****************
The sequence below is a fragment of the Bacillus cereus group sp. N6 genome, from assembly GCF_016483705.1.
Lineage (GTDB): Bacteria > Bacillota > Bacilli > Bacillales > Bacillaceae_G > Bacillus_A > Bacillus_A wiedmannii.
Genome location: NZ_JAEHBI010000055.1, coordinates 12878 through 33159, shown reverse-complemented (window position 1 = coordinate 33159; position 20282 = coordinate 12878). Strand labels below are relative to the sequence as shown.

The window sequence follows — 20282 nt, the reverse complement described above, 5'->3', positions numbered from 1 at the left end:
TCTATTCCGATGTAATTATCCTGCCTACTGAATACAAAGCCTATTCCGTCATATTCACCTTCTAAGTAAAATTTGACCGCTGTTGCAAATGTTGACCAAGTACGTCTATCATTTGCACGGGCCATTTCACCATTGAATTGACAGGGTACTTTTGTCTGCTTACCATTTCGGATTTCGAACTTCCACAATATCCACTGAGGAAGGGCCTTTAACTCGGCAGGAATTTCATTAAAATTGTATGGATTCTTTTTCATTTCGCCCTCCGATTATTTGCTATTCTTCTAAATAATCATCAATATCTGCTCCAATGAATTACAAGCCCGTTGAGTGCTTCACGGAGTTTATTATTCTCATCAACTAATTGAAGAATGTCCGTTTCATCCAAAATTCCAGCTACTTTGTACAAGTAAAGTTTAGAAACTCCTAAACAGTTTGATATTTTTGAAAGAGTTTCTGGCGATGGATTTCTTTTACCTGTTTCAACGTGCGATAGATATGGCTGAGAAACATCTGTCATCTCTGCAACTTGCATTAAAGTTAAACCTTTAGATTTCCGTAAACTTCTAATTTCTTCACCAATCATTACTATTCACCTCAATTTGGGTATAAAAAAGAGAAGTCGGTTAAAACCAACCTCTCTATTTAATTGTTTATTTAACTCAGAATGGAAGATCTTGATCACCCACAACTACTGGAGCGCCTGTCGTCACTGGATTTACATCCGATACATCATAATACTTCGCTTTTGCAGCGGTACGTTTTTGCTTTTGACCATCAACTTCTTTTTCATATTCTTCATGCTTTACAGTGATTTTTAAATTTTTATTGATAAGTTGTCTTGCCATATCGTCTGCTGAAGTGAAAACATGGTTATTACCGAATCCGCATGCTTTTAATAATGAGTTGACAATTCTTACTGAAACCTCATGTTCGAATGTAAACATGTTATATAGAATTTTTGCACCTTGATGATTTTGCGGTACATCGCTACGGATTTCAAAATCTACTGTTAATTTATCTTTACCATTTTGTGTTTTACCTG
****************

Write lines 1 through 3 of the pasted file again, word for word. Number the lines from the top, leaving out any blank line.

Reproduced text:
The sequence below is a fragment of the Bacillus cereus group sp. N6 genome, from assembly GCF_016483705.1.
Lineage (GTDB): Bacteria > Bacillota > Bacilli > Bacillales > Bacillaceae_G > Bacillus_A > Bacillus_A wiedmannii.
Genome location: NZ_JAEHBI010000055.1, coordinates 12878 through 33159, shown reverse-complemented (window position 1 = coordinate 33159; position 20282 = coordinate 12878). Strand labels below are relative to the sequence as shown.